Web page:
“I am prepared to meet whatever turn my birthing may take” (Marie Mongan)
The above affirmation was one that I never wanted to use, but I ended up repeating it many times during my labour with Jack.
It took us a while to conceive, and in the end we needed IVF assistance. Because of this, I already had negative thoughts that I needed to overcome before labour – mainly that my body had failed me when trying to conceive, so I’m sure my body will fail me during labour.
I had such an amazing and ‘easy’ birth experience with our eldest son, Max, that I didn’t prepare as diligently for Jack’s labour. However I did listen to my affirmations most days and practised my breathing techniques.
I wrote my birth preferences and discussed them with my Obstetrician, so that I knew she was on the same page as me. I chose this doctor as I trusted her and was confident that she would listen to me, and not pressure me into doing anything I didn’t want to.
On Saturday July 22nd (39+5 weeks) I woke up at 6am and went to tell Max to play quietly as we were trying to sleep. Whilst standing in his room I felt a trickle of water running down my leg, and knew that my waters had broken. Such a weird feeling! After getting myself sorted I went back to bed and told my husband what was happening. I was not having any surges at this time.
I then started to cry. As a midwife, I knew that my ideal birth was potentially out of reach. I cried for ages, letting it all out of my system. I called mum at 8am and asked her to come and look after Max whilst we went to the hospital for a check-up.
All was good at the hospital, so I decided to come home and wait for labour to begin. We booked an ‘induction’ date for 4 days’ time – as at my hospital this is considered the maximum safe time to wait for labour when the waters are broken, and I was happy with this.
After picking Max up we went to the shops. I wanted to have a reflexology foot massage to hopefully encourage labour to begin. After the massage we walked around for ages, did the grocery shopping and then went home. I had started having irregular, mild surges but nothing to get excited about.
Throughout the afternoon I locked myself away in the bedroom – no lights, blinds closed, oil diffusor with clary sage, sitting on the fit ball, listening to birthing affirmations, dozing on and off. At times the surges took my breath away, other times I couldn't really feel them.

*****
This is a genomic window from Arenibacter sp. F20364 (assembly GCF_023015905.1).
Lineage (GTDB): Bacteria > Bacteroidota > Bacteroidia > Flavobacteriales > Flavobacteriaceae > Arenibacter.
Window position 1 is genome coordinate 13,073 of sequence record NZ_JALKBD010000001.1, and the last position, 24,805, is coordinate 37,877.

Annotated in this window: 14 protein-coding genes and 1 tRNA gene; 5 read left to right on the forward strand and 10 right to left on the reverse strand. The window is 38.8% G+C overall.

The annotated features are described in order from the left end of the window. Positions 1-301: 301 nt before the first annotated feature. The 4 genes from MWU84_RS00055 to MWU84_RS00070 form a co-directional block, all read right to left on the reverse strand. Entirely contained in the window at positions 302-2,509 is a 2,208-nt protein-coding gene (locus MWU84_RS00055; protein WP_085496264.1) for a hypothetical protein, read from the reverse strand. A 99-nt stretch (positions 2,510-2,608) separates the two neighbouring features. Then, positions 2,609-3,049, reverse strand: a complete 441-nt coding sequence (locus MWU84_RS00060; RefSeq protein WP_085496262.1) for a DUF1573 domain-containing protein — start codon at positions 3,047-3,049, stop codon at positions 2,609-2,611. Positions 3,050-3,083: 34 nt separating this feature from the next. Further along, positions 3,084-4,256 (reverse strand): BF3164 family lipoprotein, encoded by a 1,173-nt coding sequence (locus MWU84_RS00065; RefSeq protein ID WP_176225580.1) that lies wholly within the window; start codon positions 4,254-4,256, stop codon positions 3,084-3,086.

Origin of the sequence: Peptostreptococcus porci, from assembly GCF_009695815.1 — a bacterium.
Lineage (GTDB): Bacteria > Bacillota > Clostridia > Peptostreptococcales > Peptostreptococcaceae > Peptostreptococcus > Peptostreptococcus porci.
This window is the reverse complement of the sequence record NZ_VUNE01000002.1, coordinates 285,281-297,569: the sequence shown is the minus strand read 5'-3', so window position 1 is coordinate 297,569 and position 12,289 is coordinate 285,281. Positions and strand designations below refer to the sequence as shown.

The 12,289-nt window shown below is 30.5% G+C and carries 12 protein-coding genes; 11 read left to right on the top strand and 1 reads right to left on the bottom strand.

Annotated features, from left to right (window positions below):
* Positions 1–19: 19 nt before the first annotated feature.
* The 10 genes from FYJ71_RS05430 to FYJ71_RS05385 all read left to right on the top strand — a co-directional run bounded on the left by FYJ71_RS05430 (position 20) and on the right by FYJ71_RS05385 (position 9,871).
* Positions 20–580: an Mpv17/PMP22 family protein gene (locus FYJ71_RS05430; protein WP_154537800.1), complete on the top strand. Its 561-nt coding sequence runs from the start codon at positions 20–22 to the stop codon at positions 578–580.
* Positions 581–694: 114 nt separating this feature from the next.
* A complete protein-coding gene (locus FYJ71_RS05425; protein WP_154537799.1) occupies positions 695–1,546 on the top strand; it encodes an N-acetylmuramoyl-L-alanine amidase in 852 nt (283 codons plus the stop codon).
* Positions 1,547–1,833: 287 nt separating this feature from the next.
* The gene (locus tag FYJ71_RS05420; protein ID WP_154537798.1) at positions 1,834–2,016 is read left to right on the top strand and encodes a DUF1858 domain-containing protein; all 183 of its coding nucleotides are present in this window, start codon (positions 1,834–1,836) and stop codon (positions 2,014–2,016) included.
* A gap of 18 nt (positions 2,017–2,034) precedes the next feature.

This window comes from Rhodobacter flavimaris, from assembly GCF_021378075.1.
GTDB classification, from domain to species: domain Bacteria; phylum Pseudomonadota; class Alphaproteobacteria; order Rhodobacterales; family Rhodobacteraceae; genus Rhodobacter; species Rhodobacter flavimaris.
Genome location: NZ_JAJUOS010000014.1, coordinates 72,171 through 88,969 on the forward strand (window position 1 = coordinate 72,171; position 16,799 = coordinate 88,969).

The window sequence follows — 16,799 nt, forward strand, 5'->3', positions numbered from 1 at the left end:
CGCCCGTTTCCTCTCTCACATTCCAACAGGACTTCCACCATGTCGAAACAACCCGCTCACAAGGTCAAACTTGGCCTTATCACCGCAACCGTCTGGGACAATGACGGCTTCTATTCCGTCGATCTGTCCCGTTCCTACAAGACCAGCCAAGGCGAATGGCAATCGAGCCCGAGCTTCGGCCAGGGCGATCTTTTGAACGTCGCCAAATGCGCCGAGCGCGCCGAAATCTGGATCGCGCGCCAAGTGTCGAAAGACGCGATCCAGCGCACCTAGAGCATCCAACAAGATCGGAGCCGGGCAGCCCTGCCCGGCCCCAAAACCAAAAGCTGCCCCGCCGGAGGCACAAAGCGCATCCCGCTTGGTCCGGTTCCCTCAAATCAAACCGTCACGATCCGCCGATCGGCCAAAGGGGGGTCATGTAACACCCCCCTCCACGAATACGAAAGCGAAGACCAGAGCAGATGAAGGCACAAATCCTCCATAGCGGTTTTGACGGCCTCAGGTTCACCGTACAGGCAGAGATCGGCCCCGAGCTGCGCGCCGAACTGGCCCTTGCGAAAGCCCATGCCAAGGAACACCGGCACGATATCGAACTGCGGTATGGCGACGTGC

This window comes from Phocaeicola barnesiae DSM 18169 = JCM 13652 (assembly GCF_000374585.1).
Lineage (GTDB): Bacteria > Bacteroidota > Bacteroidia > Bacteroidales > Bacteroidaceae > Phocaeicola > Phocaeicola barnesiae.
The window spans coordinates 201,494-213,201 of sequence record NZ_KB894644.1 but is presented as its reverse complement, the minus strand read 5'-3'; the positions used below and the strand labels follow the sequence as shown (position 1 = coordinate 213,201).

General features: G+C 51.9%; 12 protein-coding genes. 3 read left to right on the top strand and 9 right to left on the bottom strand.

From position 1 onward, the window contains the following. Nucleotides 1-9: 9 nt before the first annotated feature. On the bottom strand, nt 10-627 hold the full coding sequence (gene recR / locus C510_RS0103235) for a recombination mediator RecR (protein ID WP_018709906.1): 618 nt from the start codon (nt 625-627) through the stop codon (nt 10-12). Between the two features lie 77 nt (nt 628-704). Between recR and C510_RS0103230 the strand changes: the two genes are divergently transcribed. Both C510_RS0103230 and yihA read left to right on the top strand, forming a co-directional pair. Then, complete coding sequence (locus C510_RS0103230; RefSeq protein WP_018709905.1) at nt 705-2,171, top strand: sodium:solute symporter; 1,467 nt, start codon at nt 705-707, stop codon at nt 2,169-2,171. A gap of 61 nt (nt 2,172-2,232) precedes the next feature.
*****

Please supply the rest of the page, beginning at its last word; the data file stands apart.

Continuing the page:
We had already arranged for my sister in law to babysit so we could go out for dinner to celebrate my birthday. We decided to keep these plans as not much was happening. We enjoyed our last child free dinner for what I’m guessing will be a long time. Every time I had a surge my husband wanted to rush home, but they were still mild so we stayed to finish our dinner (and wine)!
I had difficulty sleeping that night, and just when I started ‘timing’ the surges they eased off completely. I tried to lie in bed and rest as much as possible, but also wanted to be upright on the fit ball to try and encourage them to get stronger.
The next morning we headed back to the hospital for a check-up. Everything was fine with me and baby, however I was starting to feel that something was wrong and that’s why I hadn’t gotten into labour yet. After emailing my obstetrician, chatting to the midwife, and a long discussion with my husband, I decided to stay at the hospital and have my labour augmented.
This decision led me to having another big cry. Once again I knew that my ideal birth was slipping out of my fingers; but I also felt deep down that this was the right decision for me. If we went home to continuing waiting for labour, I knew that I’d be anxious and worry and that wouldn’t help anything! I was a bit embarrassed about crying, given that I was in my workplace, but everyone was very respectful and gave me time alone to ‘grieve’.
My husband left to take Max to my parent’s house, so whilst he was gone I called my friend Emma who was coming to be support us, and Kate my birth photographer.
*Stay tuned for part two!*